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European Officials Mull New Approach To End Eurozone Crisis

Greek Finance Minister Evangelos Venizelos

Greek Finance Minister Evangelos Venizelos

European stock markets rose on September 26 amid hopes that EU leaders would consider a new approach.

Reports from the International Monetary Fund's annual meeting in Washington say a multi-trillion-euro rescue deal has been proposed for the eurozone.

The weekend talks produced no specific, comprehensive deal to tackle Europe's debt crisis and stop fallout from Greece's woes from inflicting more damage on the world economy.

But media reports and comments by officials suggest the plan could have three main parts.

One would see a bigger writedown of Greek debt, meaning private investors -- mainly banks -- would have to accept a 50-percent reduction in the value of the Greek debt they hold.

Since that would mean massive losses for those banks, another part of the plan would see a strengthening of several big eurozone banks.

In the third element, some European policymakers are pushing to increase the strength of the eurozone's current bailout fund.

Known as the European Financial Stability Facility (EFSF), the fund was expanded in July to a financing limit of 440 billion euros.

Extra Beef

Olli Rehn, the European Union's finance commissioner, told Germany's "Die Welt" newspaper in an interview published today that European countries may beef up the financial rescue fund beyond that limit.

But there also are concerns that some parliaments of eurozone member states have yet to approve an early agreement reached by European leaders in July that would allow the bailout fund to be enlarged.

Tharman Shanmugaratnam, Singapore's finance minister and chairman of the International Monetary and Financial Committee, let it be known that IMF members during the weekend had vowed collectively to do whatever it takes to deal with a "precarious situation."

"The financial crisis which has Europe as its epicenter requires first and foremost...the adoption [and implementation] of the July 21 agreement of euro area leaders in their respective parliaments," he said.

"Getting that done as quickly as possible -- implementation -- is critical because the EFSF and the use of the EFSF in new and creative ways, which is what the July 21st agreement allows for, is extremely important in creating a firewall within Europe."

Indeed, talks now reportedly are focusing on ways to expand the role of the EFSF beyond its original conception so that it would take on the main part of the risk of lending to governments that now struggle to borrow money on the open market.

Such a move would make it less risky for the European Central Bank to issue rescue loans alongside the bailout fund.

That's because the fund would act as an insurer, using its funds to cover a portion of any losses the ECB might incur on its loans.

The advantage of this plan is that the bailout fund's 440 billion euros feasibly could be enhanced by another 1.5 trillion euros of loans from the European Central Bank -- making about 2 trillion euros available for eurozone governments that have been shunned by the market, like Italy and Greece.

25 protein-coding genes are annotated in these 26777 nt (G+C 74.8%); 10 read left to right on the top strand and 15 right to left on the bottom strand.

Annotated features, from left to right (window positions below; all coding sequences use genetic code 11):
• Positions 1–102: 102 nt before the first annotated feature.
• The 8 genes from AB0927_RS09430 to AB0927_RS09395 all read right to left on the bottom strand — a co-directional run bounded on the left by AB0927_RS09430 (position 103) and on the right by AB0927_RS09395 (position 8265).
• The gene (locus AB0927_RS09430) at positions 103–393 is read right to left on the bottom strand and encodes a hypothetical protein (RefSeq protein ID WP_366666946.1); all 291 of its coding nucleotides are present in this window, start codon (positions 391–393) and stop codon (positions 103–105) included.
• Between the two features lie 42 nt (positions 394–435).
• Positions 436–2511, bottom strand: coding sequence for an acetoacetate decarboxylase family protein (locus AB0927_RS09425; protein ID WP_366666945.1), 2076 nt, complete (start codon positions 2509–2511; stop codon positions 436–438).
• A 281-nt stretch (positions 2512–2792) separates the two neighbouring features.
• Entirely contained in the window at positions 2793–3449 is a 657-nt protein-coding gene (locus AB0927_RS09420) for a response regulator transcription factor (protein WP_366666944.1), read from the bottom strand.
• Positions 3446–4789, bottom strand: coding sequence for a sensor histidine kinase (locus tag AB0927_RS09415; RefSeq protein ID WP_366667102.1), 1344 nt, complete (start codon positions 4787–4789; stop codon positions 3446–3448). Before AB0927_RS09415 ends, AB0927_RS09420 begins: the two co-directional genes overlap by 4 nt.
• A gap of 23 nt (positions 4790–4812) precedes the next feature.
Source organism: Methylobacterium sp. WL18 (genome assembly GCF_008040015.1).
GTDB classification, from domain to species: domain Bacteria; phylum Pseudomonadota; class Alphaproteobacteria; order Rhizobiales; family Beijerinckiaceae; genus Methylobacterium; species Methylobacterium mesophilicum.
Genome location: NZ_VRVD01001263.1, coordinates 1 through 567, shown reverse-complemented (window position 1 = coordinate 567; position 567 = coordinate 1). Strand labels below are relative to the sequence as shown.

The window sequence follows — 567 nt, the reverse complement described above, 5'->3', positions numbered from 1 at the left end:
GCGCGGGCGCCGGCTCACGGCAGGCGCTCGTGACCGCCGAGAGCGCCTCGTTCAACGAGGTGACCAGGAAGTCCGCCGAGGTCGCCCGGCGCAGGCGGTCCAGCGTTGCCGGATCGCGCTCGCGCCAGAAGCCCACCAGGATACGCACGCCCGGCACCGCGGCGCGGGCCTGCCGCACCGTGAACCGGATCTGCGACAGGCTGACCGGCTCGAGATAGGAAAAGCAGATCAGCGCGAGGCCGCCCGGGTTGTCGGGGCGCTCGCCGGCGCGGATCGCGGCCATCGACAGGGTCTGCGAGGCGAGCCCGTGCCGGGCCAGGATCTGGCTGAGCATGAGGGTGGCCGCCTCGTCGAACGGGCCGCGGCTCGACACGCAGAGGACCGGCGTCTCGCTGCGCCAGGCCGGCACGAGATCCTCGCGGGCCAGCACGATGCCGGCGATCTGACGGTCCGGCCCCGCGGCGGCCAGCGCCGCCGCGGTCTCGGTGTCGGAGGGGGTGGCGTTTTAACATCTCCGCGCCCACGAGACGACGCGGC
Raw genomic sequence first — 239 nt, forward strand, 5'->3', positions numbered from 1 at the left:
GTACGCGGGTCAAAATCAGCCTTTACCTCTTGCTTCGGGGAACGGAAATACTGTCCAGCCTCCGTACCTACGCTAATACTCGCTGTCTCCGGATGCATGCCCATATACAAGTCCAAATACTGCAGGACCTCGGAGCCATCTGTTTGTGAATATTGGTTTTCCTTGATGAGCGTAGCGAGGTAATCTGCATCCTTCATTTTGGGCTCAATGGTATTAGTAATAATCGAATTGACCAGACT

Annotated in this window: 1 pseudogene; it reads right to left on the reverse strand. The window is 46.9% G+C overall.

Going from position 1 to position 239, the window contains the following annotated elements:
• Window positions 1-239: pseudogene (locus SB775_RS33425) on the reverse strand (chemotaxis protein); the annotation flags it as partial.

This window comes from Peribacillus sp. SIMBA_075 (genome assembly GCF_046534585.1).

But analysts say such a plan also could be rejected by eurozone member states if they are allowed to vote on the reform. That's because the plan would put much more of the risk on eurozone taxpayers.

In its latest Global Financial Stability Report, the IMF argued that the potential losses for eurozone banks from the sovereign debt crisis could be as high as 300 billion euros.

Cut In Half

Especially hard hit would be banks like Unicredit of Italy -- or the French banks BNP Paribas, Société Générale, and Credit Agricole -- that have purchased large amounts of government bonds from debt-ridden countries like Greece and Italy.

If that were the case, the IMF report says, more than one out of five banks in the eurozone could see their capital resources cut in half.

Reports about the initiative come as debt-strapped Greece enters the final stretch of a crucial fiscal audit by the European Union and the International Monetary Fund. That audit will determine whether Athens will receive an 8 billion euro rescue loan it needs to pay October's bills.

On September 25, Greek Finance Minister Evangelos Venizelos said in Washington that Athens will introduce the new measures to rein in its budget deficit -- a debt crisis that threatens to infect the eurozone and set back the global economy.

Greece announced the wave of austerity measures last week to secure a new injection of aid and save the country from bankruptcy, after inspectors from the EU and the International Monetary Fund made clear they were losing patience with Athens' failure to meet its budget targets set as a precondition .

The Greek parliament is to vote on September 27 on a new property tax that is part of the latest austerity package.

Meanwhile, public anger is building in Greece about the new tax and other austerity measures designed to overcome the skepticism of international creditors.

compiled from agency reports

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